Decision-making — whether it’s taking out a loan or deciding whom to marry — isn’t a coldly rational, self-conscious act. Instead, decision-making is a long chain of processes, most of which happen beneath the level of awareness. We absorb a way of perceiving the world from parents and neighbors. We mimic the behavior around us. Only at the end of the process is there self-conscious oversight."

The key to making a good career decision is to avoid the blindness and lack of self-awareness Mr. Brooks describes. If you do that, you'll be more likely to accept or reject friendly advice on a more rational basis. There is nothing wrong with or abnormal about considering other people's opinions and advice in making a career decision; just consider them as part of a larger process. The suggested, scientifically proven steps described in our website article "High-Quality Decisions" will help you make a good decision.

Monday, July 21, 2008

5 Tips for Choosing a Career Test

Choosing the right career test is part of making a good career decision. A valid career test helps you learn accurate information about yourself so that when you look at your job options and make a decision, you act on the best information. A high-quality decision made this way likely leads to job satisfaction.

The following tips will help job seekers choose the right career test:
  • Consider taking a high quality career interest inventory. The best valid interest inventory will do four things: help you understand yourself better, match you with careers that are likely to lead to satisfaction and success, suggest careers you had not thought of, and give you comprehensive information about each one. Through this process, you learn about yourself, the pros and cons of each job option, which helps you make a successful career decision.
  • For a serious career decision, choose a serious, valid test. Quizzes, games, sorters, profilers, and finders that assess and match you with jobs are all career tests. To be helpful, they must be valid measures. But few of them are. For a test to be “valid,” there must be published, scientific evidence that it measures, in fact, what the author claims it measures. If you want accurate information about yourself and job options that fit you, take a valid test.
  • Make sure the test website contains information about the test's validity. It should mention specific studies or offer a professional manual you can see. A manual will describe validity studies; for an example, click here. If no such information is available, avoid using it.
  • Look beyond credentials, links, and endorsements. A Ph.D.'s endorsement or authorship does not make a test valid; anyone, with or without a Ph.D., can create an invalid career test. Links from schools, government and professional organizations are well-intentioned, but often unreliable.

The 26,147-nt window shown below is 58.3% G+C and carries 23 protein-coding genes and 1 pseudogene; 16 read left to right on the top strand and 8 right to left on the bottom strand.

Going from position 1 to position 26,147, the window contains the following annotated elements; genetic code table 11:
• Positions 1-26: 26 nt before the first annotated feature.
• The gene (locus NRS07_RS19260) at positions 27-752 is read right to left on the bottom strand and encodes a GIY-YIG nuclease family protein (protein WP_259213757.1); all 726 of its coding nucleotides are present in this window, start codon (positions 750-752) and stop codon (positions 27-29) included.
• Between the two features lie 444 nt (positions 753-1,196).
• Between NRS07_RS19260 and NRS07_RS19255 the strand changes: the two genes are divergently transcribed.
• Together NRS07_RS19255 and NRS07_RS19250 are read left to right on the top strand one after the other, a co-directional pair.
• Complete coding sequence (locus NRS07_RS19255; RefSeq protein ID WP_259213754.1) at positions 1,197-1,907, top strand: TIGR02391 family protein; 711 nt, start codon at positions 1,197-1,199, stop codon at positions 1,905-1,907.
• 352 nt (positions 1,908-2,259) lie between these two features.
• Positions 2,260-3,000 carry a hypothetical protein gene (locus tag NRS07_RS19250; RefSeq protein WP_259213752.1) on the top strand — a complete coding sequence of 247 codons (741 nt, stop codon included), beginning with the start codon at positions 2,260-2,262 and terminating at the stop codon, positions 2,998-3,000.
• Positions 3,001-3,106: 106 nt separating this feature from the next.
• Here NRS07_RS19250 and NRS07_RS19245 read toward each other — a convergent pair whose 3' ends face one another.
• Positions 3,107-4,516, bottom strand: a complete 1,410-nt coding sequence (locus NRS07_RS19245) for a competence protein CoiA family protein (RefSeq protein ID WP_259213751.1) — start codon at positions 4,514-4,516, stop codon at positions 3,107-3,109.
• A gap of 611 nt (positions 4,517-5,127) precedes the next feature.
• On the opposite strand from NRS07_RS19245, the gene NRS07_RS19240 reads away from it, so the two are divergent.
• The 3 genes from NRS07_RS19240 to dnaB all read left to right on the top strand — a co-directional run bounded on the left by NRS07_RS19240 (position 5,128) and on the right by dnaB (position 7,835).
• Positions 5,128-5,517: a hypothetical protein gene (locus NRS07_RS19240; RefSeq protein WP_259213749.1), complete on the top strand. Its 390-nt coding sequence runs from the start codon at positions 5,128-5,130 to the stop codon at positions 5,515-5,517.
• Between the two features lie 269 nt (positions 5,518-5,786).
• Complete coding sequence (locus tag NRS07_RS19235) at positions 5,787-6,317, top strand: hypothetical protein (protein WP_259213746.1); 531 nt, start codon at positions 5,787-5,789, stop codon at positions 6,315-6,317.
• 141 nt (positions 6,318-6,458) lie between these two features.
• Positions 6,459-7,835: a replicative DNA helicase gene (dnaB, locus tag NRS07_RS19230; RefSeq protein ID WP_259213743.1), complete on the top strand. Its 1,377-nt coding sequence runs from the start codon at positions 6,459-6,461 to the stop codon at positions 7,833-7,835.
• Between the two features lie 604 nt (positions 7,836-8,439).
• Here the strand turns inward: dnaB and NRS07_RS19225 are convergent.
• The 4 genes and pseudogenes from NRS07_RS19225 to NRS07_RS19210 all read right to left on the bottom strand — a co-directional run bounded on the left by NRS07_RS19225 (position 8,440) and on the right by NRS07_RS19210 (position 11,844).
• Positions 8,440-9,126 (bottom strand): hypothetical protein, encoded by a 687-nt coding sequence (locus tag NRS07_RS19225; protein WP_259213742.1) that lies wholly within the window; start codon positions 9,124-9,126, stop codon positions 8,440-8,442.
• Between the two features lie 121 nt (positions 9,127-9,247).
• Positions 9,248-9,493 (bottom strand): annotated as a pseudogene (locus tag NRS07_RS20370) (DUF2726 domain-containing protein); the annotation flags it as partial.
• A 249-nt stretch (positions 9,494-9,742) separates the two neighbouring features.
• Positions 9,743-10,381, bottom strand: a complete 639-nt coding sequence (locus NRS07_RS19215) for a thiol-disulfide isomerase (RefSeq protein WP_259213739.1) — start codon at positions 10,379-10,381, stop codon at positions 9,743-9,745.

• Seek the help of a professionally trained career counselor who recognizes the importance of test validity. They can help you choose the right test and help you interpret your results. The National Career Development Association provides helpful consumer guidelines on selecting a counselor and CounselorFind of the National Board of Certified Counselors can help you find a certified counselor near you.
No test can tell you what to do. But choosing the right test, one that gives you comprehensive, accurate information about yourself and your career options, is a step on the road to job success.

These tips also appeared in
a recent post about career tests and The Career Key on MSNBC columnist Eve Tahmincioglu's CareerDiva blog; please visit her site for more helpful career information.

Thursday, July 17, 2008

Stop watching the news

Whether you are choosing a career, making a career change, or deciding whether to start your own business, this is admittedly an unsettled and uncertain economic time. We have Presidential elections coming up with two candidates with completely different ways of dealing with the recession. Little economic news seems good. And grocery shopping makes me personally depressed - apple prices have risen to $2.39/lb from $1.99/lb 6 months ago, here in Washington state no less. But don't let the uncertain economy derail your decision-making process.

Time to stop watching the news. Stop thinking "macro" - the big picture and start thinking "micro" - what is the status of my current situation, my industry or industry of interest, and my region? How people and careers are doing varies widely based on these factors. If the "big picture" news is causing you to hesitate or be extra nervous about making a big career or business start-up decision, turn it off and focus on your local situation.